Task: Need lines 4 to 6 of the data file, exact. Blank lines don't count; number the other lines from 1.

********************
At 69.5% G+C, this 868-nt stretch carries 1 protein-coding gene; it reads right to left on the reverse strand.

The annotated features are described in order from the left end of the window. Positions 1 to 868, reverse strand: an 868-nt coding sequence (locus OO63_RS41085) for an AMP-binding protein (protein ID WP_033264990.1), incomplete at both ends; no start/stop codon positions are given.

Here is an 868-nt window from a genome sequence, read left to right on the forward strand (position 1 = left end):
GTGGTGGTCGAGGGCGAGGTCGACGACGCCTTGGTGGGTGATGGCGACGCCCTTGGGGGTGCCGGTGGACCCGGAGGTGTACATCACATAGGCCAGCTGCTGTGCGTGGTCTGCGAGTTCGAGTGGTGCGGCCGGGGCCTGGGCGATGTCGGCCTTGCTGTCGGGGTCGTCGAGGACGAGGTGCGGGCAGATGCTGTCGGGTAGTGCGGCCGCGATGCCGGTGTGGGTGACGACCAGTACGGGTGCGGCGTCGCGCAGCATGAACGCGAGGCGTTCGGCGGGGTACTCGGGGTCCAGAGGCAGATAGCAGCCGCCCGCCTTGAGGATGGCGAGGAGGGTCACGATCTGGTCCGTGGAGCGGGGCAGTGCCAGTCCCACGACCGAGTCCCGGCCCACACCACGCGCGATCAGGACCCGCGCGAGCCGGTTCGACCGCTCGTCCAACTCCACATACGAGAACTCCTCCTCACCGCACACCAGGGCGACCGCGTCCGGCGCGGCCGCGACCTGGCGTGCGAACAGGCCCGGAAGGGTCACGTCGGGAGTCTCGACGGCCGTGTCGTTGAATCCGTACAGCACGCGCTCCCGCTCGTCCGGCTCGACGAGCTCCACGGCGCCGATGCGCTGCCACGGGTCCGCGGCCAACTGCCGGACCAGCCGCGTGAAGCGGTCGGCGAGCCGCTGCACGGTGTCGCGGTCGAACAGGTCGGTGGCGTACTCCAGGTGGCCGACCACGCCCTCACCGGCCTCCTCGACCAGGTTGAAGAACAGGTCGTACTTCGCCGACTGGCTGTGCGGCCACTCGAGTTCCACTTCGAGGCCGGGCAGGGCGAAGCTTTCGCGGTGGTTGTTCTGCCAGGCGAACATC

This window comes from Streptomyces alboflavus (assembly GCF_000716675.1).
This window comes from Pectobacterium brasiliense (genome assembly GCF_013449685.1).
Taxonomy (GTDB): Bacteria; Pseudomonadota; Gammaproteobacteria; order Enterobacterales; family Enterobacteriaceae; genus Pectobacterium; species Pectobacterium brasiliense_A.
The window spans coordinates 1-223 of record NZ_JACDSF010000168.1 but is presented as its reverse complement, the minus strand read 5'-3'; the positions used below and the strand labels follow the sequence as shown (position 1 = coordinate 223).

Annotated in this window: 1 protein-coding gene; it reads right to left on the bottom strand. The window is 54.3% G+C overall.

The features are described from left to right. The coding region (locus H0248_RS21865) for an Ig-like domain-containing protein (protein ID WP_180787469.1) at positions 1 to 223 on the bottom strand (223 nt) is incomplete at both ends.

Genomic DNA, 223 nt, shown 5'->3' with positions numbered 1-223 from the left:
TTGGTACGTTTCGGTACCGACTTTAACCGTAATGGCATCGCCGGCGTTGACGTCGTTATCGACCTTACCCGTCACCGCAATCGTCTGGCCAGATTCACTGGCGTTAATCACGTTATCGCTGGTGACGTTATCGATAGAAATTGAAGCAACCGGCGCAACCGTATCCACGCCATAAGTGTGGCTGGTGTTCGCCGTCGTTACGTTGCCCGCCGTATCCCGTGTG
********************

GTGGTGGTCGAGGGCGAGGTCGACGACGCCTTGGTGGGTGATGGCGACGCCCTTGGGGGTGCCGGTGGACCCGGAGGTGTACATCACATAGGCCAGCTGCTGTGCGTGGTCTGCGAGTTCGAGTGGTGCGGCCGGGGCCTGGGCGATGTCGGCCTTGCTGTCGGGGTCGTCGAGGACGAGGTGCGGGCAGATGCTGTCGGGTAGTGCGGCCGCGATGCCGGTGTGGGTGACGACCAGTACGGGTGCGGCGTCGCGCAGCATGAACGCGAGGCGTTCGGCGGGGTACTCGGGGTCCAGAGGCAGATAGCAGCCGCCCGCCTTGAGGATGGCGAGGAGGGTCACGATCTGGTCCGTGGAGCGGGGCAGTGCCAGTCCCACGACCGAGTCCCGGCCCACACCACGCGCGATCAGGACCCGCGCGAGCCGGTTCGACCGCTCGTCCAACTCCACATACGAGAACTCCTCCTCACCGCACACCAGGGCGACCGCGTCCGGCGCGGCCGCGACCTGGCGTGCGAACAGGCCCGGAAGGGTCACGTCGGGAGTCTCGACGGCCGTGTCGTTGAATCCGTACAGCACGCGCTCCCGCTCGTCCGGCTCGACGAGCTCCACGGCGCCGATGCGCTGCCACGGGTCCGCGGCCAACTGCCGGACCAGCCGCGTGAAGCGGTCGGCGAGCCGCTGCACGGTGTCGCGGTCGAACAGGTCGGTGGCGTACTCCAGGTGGCCGACCACGCCCTCACCGGCCTCCTCGACCAGGTTGAAGAACAGGTCGTACTTCGCCGACTGGCTGTGCGGCCACTCGAGTTCCACTTCGAGGCCGGGCAGGGCGAAGCTTTCGCGGTGGTTGTTCTGCCAGGCGAACATC

This window comes from Streptomyces alboflavus (assembly GCF_000716675.1).
This window comes from Pectobacterium brasiliense (genome assembly GCF_013449685.1).